By Brittany Hanson/Garden Grove Journal
School is now less in session. At Tuesday night’s meeting of the Garden Grove Unified School District Board of Education, agreements were approved with various employee groups that included furlough days without pay.
The board approved agreements with Garden Grove Education Association, Garden Grove Pupil Personnel Services Association, California School Employees Association Chapter 121 and the Supervisory Unit.
There will be four fewer days to the school year, a reduction from 180 to 176, just one above the required amount of days for school to be in session.
Four furlough days will be cut from salaries for those who work under 12 months of the year in GGUSD.
There will be five cut from those who work 12 months of the year. This will save the district an estimated $6 million.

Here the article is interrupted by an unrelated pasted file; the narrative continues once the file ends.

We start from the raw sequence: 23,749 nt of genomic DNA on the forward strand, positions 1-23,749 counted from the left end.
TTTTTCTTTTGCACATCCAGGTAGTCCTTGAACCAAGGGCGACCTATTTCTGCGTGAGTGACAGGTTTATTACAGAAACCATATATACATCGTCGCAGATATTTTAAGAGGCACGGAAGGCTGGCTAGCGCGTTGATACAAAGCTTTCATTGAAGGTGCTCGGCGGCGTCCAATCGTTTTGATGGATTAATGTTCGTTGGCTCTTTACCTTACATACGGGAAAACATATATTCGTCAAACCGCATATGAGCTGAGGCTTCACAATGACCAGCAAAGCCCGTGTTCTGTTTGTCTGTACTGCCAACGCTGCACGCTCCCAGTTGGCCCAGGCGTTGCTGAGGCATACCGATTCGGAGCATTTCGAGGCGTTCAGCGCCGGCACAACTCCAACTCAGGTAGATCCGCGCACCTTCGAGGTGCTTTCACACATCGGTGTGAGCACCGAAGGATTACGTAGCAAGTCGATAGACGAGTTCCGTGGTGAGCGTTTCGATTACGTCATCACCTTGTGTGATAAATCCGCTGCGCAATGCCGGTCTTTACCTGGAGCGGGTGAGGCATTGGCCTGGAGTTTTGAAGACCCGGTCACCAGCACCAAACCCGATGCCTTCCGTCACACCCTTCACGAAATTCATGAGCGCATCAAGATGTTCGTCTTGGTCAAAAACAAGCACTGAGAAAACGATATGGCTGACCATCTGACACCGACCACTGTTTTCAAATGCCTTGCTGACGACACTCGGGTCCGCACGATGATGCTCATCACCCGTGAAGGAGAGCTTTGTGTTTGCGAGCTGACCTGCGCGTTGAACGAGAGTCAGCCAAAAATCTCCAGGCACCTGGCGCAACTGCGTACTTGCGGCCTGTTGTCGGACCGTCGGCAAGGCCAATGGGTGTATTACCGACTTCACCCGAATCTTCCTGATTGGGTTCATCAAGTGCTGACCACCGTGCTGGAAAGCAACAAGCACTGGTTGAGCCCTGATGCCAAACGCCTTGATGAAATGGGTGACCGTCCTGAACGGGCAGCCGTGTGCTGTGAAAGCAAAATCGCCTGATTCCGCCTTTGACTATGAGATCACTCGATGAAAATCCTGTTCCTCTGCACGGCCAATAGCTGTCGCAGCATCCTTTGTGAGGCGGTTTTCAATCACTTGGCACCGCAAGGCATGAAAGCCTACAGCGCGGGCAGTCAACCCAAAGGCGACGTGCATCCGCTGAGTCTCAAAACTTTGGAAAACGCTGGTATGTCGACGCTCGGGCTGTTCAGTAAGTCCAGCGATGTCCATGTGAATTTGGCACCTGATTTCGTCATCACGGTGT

More information and an updated school year calendar will be distributed to students and parents on Friday, according to Alan Trudell, GGUSD’s public information officer.
Also, a waiver was approved to allow for an increase in class size. Currently the classroom ratio averages at about 29 students to one teacher.
This waiver, which Superintendent Laura Schwalm said has already been implemented in many other school districts, allows for classroom sizes to expand to 30 students to one teacher.
“I think it’s a travesty to have classrooms this big, “ said Schwalm, “There’s a plan, but I don’t want to say it’s a good one. It will especially impact our elementary schools. It doesn’t have the same effect on every school. Needless to say, our class sizes are going to be large.”
Chris Francis, president of the GGEA, said that although most of the teachers were understanding of the tough situation that the GGUSD was in he was “hoping we don’t have to deal with that nasty f-word, furlough” too much in the future.
“I think people in Sacramento ought to be ashamed of themselves when they don’t have a budget . . . it will be a very happy day for me when we can start bringing our classes back down and not have furloughs. We have very good people working in our classrooms,” said Schwalm.